Today’s Chart comes from J.D. Power, showing the growth of long term loans in the Canadian car market. While 96 month loans are just starting to hit American consumers, the 8 year loan terms have been present in the Great White North for some time. A friend was recently looking at a modestly equipped Big Three Pickup, which would be used for work. The truck, with an MSRP of $35,000 CAD (plus 13 percent sales tax), was offered at 96 months for 3.99%. That would have added up to $6,000 in interest payments over the loan term.
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Bloomberg’s op-ed “Detroit Fights Innovation — Again” is not about the Detroit Three of GM, Ford and Fiat Chrysler [merger consummated Oct 12th] or even manufacturers, but about Michigan and (indirectly) automotive dealers. It makes the very tenuous claim that a ruling blocking Tesla from running company stores (which is in fact in line with existing state law) is tacit protectionism that represents a step backward. Indeed, the article implies that the restriction is ultimately aimed at preventing a Chinese invasion. In fact the policy is misguided because history shows that there’s no need to fear factory stores, at least as long as they’re not set up by a car company so as to undermine their own existing dealers.
The Takata airbag recall continues to grow, with Nissan adding 260,000 2008 through 2012 models worldwide to the list.
During my trip to Sweden a few months ago, I watched a Volvo 244 triumph at a Folkrace, saw some great restored Detroit iron, and— of course— went to the junkyard. In fact, I went to one of the best junkyards I’ve ever seen: Bloms Bilskrot, located near the northern town of Söråker. We’ve taken a detailed look at this 1966 Toyota Crown wagon, this 1963 Ford Taunus 17M, this California-customized 1969 Ford Econoline van, this 1964 Simca 1000, and now it’s the turn of a not-sold-in-North-America fifth-generation Nissan Cedric. Read More >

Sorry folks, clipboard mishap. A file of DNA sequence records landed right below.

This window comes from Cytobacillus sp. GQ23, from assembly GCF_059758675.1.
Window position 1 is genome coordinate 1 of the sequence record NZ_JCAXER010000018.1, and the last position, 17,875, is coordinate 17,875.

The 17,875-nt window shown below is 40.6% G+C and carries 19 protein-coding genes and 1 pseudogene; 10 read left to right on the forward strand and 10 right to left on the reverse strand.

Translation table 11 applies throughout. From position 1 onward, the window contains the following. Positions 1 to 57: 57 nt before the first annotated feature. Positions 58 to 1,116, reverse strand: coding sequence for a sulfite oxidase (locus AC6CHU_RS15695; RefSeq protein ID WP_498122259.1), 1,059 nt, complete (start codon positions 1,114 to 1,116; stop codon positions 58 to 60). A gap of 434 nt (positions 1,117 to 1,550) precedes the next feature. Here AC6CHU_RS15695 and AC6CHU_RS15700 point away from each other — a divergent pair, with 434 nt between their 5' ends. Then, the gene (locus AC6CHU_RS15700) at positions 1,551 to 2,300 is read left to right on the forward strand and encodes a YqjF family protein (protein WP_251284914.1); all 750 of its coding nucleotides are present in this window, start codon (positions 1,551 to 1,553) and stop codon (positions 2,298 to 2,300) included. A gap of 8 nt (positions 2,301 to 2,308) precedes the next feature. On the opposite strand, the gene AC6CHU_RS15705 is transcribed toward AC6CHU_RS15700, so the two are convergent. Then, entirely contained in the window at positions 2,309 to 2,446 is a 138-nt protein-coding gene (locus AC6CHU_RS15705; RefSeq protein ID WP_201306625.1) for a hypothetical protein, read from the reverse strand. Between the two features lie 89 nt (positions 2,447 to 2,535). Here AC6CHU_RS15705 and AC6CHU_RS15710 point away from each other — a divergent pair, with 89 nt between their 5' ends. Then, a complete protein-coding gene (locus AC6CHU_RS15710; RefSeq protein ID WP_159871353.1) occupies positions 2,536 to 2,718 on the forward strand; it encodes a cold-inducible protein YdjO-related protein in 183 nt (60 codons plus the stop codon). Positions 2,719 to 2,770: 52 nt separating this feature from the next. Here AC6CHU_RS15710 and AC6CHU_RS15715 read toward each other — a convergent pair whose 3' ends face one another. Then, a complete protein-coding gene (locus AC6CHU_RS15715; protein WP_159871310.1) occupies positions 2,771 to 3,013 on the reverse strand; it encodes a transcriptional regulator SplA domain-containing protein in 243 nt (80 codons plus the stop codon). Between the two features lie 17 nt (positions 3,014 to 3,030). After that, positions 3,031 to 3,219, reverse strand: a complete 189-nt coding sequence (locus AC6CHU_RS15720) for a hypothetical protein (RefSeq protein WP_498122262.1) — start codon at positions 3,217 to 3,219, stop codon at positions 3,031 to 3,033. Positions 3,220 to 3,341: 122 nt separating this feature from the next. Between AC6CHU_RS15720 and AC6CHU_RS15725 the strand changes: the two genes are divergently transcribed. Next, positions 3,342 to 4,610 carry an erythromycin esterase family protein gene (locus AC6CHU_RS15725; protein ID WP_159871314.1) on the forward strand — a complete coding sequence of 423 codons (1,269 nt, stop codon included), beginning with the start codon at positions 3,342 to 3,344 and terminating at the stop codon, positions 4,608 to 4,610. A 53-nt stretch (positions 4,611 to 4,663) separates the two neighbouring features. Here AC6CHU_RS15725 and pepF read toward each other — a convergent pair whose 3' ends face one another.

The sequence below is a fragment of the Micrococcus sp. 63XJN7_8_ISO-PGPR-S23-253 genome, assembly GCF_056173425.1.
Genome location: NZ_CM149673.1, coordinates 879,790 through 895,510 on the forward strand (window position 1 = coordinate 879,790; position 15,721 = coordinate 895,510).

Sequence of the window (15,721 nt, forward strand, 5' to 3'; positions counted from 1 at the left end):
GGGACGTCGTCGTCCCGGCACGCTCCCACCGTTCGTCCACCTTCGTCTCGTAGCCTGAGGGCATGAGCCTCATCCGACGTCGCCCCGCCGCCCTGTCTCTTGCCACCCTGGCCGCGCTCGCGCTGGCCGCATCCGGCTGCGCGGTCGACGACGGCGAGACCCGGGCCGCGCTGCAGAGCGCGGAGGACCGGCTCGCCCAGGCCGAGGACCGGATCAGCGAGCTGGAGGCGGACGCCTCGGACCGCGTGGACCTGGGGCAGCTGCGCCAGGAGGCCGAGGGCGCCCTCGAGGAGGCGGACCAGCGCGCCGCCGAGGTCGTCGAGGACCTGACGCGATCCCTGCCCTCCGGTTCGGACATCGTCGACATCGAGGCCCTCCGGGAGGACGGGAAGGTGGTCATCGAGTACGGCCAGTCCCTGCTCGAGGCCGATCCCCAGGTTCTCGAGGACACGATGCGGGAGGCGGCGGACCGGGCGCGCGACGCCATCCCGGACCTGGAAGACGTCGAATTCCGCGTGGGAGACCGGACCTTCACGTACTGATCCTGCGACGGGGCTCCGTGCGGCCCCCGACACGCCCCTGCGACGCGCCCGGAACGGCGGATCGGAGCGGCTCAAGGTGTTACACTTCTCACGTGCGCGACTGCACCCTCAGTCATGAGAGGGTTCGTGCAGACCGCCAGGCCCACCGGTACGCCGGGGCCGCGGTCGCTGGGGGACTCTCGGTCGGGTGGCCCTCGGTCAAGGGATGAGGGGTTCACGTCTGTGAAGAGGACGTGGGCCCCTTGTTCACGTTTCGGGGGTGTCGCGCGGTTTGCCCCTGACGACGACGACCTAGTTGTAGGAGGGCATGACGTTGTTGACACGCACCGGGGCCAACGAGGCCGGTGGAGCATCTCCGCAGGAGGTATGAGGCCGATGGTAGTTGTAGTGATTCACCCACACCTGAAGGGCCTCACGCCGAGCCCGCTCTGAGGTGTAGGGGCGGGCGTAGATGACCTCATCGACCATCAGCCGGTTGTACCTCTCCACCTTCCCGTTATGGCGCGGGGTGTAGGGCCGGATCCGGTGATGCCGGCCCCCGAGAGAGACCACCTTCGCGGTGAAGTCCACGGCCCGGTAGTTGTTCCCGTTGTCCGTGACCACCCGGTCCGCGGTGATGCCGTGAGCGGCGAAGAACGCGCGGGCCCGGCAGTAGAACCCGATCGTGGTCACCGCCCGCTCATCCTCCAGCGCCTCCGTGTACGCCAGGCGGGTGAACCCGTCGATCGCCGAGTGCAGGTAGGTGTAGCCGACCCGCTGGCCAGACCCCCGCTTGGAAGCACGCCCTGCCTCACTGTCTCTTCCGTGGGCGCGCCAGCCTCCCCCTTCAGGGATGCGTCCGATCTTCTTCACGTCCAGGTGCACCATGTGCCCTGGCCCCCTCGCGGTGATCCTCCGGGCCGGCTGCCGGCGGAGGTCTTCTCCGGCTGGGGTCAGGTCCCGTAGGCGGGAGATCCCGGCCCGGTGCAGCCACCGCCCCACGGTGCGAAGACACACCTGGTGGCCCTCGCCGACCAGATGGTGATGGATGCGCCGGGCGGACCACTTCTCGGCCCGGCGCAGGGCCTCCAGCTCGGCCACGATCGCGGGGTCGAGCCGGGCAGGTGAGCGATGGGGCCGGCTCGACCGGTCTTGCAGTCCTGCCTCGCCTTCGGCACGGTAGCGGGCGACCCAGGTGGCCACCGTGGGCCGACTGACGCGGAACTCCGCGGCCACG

Clutching dearly onto their fleet of Panthers, New York’s taxi industry is heading up to Albany to contest the $1 billion plan to replace their vehicles with Nissan’s “Taxi of Tomorrow” NV200.
The fate of where the next-gen Jeep Wrangler will be assembled may have been settled, thanks to the fact that there will be no unibody Wrangler anytime soon.
But while the results from three years ago involved post-tsunami struggles for many Japanese automakers and 27,000 extra Chrysler Group sales, September 2014’s numbers point more exclusively to the gains made at Chrysler’s five brands.
Once again, Chrysler Group sales increased by around 27,000 units, year-over-year. Toyota sales, including Lexus and Scion, also increased, rising less than 2% last month. In September 2011, total Toyota USA sales tumbled 17%. Read More >
A pair of auto manufacturer groups are coming together to form a consortium meant to prevent crackers — the correct term for those whose goal is to give computer security a good thrashing — from busting up a given vehicle’s communication system, one that has the blessing of the federal government.
The panopticon grows taller every day, as motorists who try to learn what information is gathered by the automatic license plate readers face roadblock after roadblock, with three cases set to determine once and for all what can be seen.